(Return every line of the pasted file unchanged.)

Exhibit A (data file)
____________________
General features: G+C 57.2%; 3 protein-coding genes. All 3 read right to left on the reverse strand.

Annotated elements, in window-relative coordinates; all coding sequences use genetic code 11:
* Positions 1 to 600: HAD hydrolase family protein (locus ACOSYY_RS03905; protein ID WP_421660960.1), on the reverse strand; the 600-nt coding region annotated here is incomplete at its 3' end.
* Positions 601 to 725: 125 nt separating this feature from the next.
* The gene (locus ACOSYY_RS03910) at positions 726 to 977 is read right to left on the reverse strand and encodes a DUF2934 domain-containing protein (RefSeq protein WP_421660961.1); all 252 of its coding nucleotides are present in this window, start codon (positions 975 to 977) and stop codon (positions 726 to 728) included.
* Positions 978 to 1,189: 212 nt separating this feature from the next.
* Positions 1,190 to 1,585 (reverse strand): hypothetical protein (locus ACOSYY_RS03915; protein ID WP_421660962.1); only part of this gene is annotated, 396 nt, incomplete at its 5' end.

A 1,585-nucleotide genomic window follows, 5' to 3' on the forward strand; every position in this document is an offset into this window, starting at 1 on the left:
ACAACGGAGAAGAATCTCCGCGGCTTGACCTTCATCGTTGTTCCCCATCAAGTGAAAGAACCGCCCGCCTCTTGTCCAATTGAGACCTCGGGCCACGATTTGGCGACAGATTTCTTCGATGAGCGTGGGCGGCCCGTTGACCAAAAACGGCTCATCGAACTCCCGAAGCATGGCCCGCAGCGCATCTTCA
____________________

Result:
General features: G+C 57.2%; 3 protein-coding genes. All 3 read right to left on the reverse strand.

Annotated elements, in window-relative coordinates; all coding sequences use genetic code 11:
* Positions 1 to 600: HAD hydrolase family protein (locus ACOSYY_RS03905; protein ID WP_421660960.1), on the reverse strand; the 600-nt coding region annotated here is incomplete at its 3' end.
* Positions 601 to 725: 125 nt separating this feature from the next.
* The gene (locus ACOSYY_RS03910) at positions 726 to 977 is read right to left on the reverse strand and encodes a DUF2934 domain-containing protein (RefSeq protein WP_421660961.1); all 252 of its coding nucleotides are present in this window, start codon (positions 975 to 977) and stop codon (positions 726 to 728) included.
* Positions 978 to 1,189: 212 nt separating this feature from the next.
* Positions 1,190 to 1,585 (reverse strand): hypothetical protein (locus ACOSYY_RS03915; protein ID WP_421660962.1); only part of this gene is annotated, 396 nt, incomplete at its 5' end.

A 1,585-nucleotide genomic window follows, 5' to 3' on the forward strand; every position in this document is an offset into this window, starting at 1 on the left:
ACAACGGAGAAGAATCTCCGCGGCTTGACCTTCATCGTTGTTCCCCATCAAGTGAAAGAACCGCCCGCCTCTTGTCCAATTGAGACCTCGGGCCACGATTTGGCGACAGATTTCTTCGATGAGCGTGGGCGGCCCGTTGACCAAAAACGGCTCATCGAACTCCCGAAGCATGGCCCGCAGCGCATCTTCA